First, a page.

As rigorous as certification is, the requirements[iii] for becoming an accredited certifier and maintaining accreditation are no less so. Certifiers have to be on their game because organic is one of the most heavily regulated certification systems in the world. Annual audits and on-site inspections include a top-to-bottom review of records and thorough visual assessments of all fields, buildings, and facilities to confirm that organic system plans are consistent with practices and compliant with organic requirements. These on-site inspections must occur at a time when the daily activities of the operation can be observed by the inspector and are bolstered by periodic, surprise inspections.

Organic inspectors and certifiers, much like those in any other industry (e.g., a housing inspector, an auditor), are not – as Parker suggests – beholden to the individual farmer or operation, but to the industry they serve. While losing the business of a single operation might be disappointing, an inspector and inspection company’s ability to stay in business hinges on their reputation in the industry. Not doing a thorough job of inspecting or falsely certifying is the surest way to find oneself out of business.  

Parker does highlight one legitimate soft spot in his article: ensuring that sales and acreage of organic crops add up. Inspectors should already be conducting mass-balances and trace-back audits at every inspection to ensure that fraud like Constant’s isn’t able to occur. The forthcoming Strengthening Organic Enforcement (SOE) rule will bolster fraud prevention by requiring all certifiers to list an operation’s acreage on their organic certification. SOE will enhance supply chain audits to ensure traceability and accountability at every step in the organic supply chain and require every certified operator to develop monitoring practices and procedures to verify organic status.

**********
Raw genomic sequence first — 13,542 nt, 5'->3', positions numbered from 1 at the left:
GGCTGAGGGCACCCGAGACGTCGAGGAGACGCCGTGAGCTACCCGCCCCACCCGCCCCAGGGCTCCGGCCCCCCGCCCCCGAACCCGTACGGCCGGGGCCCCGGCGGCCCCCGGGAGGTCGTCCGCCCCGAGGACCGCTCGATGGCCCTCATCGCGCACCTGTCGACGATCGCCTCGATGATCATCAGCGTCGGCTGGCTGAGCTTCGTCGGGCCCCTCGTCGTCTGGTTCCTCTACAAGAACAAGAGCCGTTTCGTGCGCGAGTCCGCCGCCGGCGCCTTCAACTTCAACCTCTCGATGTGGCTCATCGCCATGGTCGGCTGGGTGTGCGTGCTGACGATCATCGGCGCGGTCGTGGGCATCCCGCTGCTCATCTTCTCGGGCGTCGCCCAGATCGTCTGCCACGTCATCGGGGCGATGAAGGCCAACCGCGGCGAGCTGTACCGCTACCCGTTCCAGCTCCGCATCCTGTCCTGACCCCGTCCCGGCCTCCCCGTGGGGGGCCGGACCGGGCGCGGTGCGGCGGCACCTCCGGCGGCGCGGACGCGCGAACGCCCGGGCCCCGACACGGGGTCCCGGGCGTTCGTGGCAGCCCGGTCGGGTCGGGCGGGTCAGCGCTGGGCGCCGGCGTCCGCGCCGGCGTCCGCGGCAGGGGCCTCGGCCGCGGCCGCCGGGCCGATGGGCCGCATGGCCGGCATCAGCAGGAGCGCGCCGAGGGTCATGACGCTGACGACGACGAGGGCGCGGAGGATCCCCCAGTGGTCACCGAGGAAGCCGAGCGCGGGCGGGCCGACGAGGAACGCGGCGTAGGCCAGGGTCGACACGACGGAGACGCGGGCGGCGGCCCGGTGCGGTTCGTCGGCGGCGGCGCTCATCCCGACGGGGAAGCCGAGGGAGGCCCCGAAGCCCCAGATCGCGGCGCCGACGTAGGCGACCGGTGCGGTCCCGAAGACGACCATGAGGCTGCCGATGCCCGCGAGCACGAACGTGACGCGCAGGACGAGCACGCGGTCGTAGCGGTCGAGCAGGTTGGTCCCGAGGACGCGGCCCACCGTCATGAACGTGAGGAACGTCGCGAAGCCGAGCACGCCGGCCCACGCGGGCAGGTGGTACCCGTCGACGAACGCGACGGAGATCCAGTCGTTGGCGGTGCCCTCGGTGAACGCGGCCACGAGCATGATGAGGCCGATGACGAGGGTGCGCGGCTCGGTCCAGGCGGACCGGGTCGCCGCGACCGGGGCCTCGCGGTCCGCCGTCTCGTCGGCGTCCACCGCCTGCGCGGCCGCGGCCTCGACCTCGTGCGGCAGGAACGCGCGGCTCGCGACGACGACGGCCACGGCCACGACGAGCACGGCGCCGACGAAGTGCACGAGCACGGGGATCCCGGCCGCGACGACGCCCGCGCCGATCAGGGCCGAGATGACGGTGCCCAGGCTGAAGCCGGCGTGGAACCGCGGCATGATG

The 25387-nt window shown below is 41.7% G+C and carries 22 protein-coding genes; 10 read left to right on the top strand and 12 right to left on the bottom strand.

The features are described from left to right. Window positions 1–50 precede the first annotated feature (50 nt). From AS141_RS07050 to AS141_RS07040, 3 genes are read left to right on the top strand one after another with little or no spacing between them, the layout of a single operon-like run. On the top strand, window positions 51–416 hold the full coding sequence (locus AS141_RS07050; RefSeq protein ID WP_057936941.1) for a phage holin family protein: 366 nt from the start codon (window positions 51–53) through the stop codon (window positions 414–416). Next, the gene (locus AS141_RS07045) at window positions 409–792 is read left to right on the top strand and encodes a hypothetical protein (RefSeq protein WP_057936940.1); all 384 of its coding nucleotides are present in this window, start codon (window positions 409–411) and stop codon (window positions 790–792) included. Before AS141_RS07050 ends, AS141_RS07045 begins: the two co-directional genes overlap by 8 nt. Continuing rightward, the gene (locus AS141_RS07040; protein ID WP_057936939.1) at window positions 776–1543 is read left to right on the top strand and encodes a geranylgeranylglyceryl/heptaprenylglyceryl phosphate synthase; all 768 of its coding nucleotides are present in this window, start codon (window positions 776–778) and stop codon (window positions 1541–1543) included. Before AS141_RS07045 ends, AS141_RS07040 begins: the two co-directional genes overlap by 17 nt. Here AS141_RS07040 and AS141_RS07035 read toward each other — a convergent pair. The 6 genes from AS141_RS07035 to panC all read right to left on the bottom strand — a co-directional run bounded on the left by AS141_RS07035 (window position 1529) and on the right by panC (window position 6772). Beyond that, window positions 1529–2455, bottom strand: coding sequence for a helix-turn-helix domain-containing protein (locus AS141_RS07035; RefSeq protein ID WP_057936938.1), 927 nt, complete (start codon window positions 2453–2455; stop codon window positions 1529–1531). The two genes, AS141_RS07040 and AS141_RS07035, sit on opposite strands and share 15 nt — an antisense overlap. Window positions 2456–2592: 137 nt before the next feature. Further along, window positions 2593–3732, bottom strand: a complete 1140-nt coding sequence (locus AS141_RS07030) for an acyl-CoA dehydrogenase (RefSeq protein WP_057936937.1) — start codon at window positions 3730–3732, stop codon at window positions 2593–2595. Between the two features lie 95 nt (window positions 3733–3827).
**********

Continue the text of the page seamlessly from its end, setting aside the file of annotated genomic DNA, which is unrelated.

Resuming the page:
Organic Certification, Testing

Though the article cites several instances in which testing was successfully used to identify fraudulent products, Parker seems intent on invoking alarm that no perfect litmus test exists to prove organic bona fides. No single test exists because organic certification is a process. Organic certification was never intended to be a one-legged stool standing solely on chemical analysis. Certification and inspection includes testing, but many of the requirements that make organic the climate-smart label claim that it is require inspection – much the same way that a test might be useful for determining a problem with your car, but inspection by a trained professional is the best way to ensure safety.